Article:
The termination of the National Endowment of the Arts would have a direct bearing on Idaho.
"A state with a small population like Idaho will be far more impacted," said Michael Faison, executive director of the Idaho Commission on the Arts.
More than half the budget of the Idaho Commission on the Arts is composed of funds made possible through the National Endowment of the Arts' State and Regional Partnership Agreement. The remainder comes from matching grants from the state.
"We don't have a lot of options," Faison said. "Idahoans get more back than we put in because of federalism. We all enjoy a common good. Small communities benefit from larger cosmopolitan ones [nationwide]. That's why partnership grants mean so much to Idaho."
"The NEA is a model of what citizens want the federal government to be—small and effective."
Funding for the NEA nationwide in 2010 was $167.5 million.
The Idaho Commission on the Arts gave several grants for public programs in the arts for the fiscal year 2011 to several Wood River Valley arts organizations, including nexStage Theatre, the Wood River Arts Alliance, the Trailing of the Sheep Cultural Heritage Center, Boulder Mountain Clayworks, St. Thomas Playhouse, Sun Valley Center for the Arts, Company of Fools and the city of Hailey for the Hailey Arts Commission.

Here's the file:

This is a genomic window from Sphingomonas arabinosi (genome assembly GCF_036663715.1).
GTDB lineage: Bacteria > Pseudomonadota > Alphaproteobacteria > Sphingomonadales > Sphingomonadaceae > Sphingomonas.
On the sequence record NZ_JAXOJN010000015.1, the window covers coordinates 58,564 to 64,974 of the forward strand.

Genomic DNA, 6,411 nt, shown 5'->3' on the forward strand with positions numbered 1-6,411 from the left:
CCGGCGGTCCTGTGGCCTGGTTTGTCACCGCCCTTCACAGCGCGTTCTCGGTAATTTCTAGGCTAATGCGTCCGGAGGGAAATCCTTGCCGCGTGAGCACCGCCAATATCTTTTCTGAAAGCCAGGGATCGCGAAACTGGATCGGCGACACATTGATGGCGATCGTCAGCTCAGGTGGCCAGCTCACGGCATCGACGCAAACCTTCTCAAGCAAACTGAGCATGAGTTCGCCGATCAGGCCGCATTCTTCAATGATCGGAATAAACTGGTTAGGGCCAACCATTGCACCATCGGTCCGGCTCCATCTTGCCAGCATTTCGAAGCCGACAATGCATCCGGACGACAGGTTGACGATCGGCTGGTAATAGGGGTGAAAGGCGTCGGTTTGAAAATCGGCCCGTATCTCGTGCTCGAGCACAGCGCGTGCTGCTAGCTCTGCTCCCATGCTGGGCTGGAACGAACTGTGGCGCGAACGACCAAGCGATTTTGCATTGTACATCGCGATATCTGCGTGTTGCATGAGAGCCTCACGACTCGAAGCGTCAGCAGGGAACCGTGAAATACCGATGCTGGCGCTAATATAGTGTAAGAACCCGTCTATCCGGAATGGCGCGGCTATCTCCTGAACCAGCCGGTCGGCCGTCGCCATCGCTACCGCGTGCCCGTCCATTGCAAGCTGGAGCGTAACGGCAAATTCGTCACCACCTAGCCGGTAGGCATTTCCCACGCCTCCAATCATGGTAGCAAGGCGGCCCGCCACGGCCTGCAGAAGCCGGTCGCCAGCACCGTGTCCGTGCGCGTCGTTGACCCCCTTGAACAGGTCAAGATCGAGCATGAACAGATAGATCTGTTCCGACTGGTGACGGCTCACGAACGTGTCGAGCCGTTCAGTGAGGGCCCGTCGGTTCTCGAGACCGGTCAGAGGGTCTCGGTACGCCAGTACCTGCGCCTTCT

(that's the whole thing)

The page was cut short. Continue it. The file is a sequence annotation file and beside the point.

According to data from the Idaho Commission on the Arts, these Wood River Valley organizations received a total of $51,566 in funding from the Idaho Commission on the Arts for 2011. The largest single grant was presented to the Sun Valley Center for the Arts in the amount of $20,230 for public programs.
"We would be finished without a grant," said Claudia McCain, founding member of the Wood River Arts Alliance. "It would trash us."
Patsy Wygle, nexStage Theatre education director, said the theater could become just a rental house if funding dies.
"It's scary times," Wygle said. "We will have a huge gap in cultural programming."
Denise Simone, Company of Fools core member and former Idaho arts commissioner, said the governors under whom she has served have all been very supportive of the arts.
"We cannot rest on our laurels," Simone said, "Politicians need to know we need the arts. It's an investment we can see—it's tenfold.
"Idaho is a geographically challenged state. It's not easy to get around. The ICA make it possible—it's not an exclusive club."
Simone said the funding received from the Idaho Commission on the Arts is a good bang for the buck because it's a drop in the bucket for the number of projects it funds and the large number of people who benefit.
"Fighting for the NEA is a fight for Idaho," Faison said.
Sabina Dana Plasse: email@example.com